Genomics has led to significant progress in cancer research and, in many cases, clinical cancer care over the past two decades.
The field of precision oncology uses genomic testing to identify the genetic differences between tumor cells and normal cells, which provides the ability to make individualized diagnoses and can guide therapy selection. It sounds straightforward, but the genomic complexity of cancers and large numbers of genomic variants that contribute to the initiation and progression of malignancies makes it a very difficult process.
As a result, many organizations, including The Jackson Laboratory (JAX), have combed the research literature to collect and curate data about the variants and their properties. The resulting knowledgebases—JAX’s is called the (CKB)—provide clinicians with extensive information, including references, to help them interpret cancer patient genomic data. The separate efforts have introduced differences in data formatting and annotation and don’t allow for a comprehensive overview of all documented variants. Now, a team led by researchers from the Oregon Health and Science University, Washington University of St. Louis, and including , Ph.D., MBA, and Sara Patterson, Ph.D., who lead the JAX-CKB program, has produced a meta-knowledgebase to improve and harmonize variant interpretations with clinical significance. JAX CKB provided a subset of their CORE data, representing approximately five percent of the total genes found in CKB BOOST.
The project, part of the Global Alliance for Genomics and Health (GA4GH)’s umbrella program to share and standardize genomic data, worked with data provided from a total of six leading knowledgebases, including JAX-CKB. In “A harmonized meta-knowledgebase of clinical interpretations of somatic genomic variants in cancer,” published in Nature Genetics, the team reports aggregating a total of 12,856 variant interpretations within a single framework. The work revealed highly disparate representations of variant interpretation, including in the primary literature from which the curated knowledgebase data is compiled.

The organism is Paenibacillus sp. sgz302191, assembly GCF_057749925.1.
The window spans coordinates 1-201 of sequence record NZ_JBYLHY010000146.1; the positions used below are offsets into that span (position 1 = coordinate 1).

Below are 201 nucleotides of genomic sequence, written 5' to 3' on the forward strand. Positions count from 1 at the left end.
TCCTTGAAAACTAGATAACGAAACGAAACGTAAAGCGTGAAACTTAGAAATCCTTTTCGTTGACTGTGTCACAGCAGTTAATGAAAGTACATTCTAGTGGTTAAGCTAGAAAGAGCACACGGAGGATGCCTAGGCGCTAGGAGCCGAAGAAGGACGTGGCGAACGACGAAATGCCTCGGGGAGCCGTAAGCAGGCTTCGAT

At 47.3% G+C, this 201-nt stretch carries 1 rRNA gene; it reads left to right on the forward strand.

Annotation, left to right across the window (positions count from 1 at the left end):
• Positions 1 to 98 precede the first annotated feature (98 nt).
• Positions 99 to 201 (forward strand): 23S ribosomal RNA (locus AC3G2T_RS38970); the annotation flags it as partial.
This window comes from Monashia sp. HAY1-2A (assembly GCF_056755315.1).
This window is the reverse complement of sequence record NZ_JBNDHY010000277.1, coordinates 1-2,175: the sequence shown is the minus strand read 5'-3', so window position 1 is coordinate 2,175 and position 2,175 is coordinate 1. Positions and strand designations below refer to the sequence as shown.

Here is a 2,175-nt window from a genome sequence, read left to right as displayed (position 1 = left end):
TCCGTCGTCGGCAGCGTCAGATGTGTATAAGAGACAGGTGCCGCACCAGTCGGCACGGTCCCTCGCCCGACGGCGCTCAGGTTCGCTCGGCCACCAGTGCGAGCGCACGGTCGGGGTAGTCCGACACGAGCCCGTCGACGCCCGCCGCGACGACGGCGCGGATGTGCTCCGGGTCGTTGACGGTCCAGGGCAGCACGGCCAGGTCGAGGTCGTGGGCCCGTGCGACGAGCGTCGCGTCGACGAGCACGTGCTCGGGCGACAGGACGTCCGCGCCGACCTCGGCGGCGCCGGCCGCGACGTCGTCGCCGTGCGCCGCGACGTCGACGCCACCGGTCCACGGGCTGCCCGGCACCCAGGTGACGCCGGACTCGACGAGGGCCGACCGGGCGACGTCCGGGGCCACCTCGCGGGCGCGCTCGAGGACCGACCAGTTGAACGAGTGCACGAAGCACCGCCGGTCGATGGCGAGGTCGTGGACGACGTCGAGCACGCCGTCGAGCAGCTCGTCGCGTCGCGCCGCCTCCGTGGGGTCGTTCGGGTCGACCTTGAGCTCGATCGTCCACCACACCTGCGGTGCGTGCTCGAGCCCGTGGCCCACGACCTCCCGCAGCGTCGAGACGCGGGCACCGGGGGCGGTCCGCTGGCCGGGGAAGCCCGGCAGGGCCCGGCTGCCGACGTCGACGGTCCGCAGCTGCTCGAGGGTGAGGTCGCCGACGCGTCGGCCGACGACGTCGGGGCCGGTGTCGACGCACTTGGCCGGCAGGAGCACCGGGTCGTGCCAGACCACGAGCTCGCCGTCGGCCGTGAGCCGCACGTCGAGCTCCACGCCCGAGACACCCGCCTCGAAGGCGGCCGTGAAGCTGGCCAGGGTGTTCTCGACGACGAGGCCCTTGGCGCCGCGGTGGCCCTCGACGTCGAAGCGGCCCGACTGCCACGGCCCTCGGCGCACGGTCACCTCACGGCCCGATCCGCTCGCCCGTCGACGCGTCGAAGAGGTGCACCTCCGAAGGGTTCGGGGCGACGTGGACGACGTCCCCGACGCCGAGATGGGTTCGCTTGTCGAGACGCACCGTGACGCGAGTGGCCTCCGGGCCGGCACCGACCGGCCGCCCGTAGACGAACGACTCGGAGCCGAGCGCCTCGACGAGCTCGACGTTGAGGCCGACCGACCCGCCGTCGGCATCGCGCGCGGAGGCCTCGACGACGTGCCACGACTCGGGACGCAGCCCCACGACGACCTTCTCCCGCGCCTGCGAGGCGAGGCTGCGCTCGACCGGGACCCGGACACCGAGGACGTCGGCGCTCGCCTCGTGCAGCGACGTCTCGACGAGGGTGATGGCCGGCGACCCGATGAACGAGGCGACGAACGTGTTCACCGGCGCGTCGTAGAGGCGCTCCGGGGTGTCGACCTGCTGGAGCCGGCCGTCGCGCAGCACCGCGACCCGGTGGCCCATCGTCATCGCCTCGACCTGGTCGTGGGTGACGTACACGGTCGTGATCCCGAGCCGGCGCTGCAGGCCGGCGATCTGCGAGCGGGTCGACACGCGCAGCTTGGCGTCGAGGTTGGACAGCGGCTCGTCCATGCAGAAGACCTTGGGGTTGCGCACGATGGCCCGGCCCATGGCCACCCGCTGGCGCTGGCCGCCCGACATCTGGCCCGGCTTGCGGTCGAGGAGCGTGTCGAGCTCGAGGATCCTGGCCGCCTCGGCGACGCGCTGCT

Using the meta-knowledgebase, the team demonstrated improved matching between a patient cohort and variant interpretations of potential clinical significance, from an average of 33% per individual knowledgebase to 57% in aggregate. The authors argue that the findings highlight the need for a cooperative effort on a global scale to standardize clinical variant interpretations for more robust implementation of precision oncology and other genomic medicine programs. The meta-knowledgebase is available to the research and clinical communities through a web application at search.cancervariants.org.
A leader in the effort to aggregate and standardize clinical cancer variant data, JAX CKB has been adopted by more than 40,000 oncology stakeholders worldwide. Working with a Microsoft-driven AI system, the CKB team is able to scan, identify and rank the thousands of biomedical journal papers published daily for review. Because of the issues involved with discrepant available data, the CKB platform is rigorously curated to ensure data integrity and adherence to existing clinical oncology guidelines. JAX CKB can be accessed at .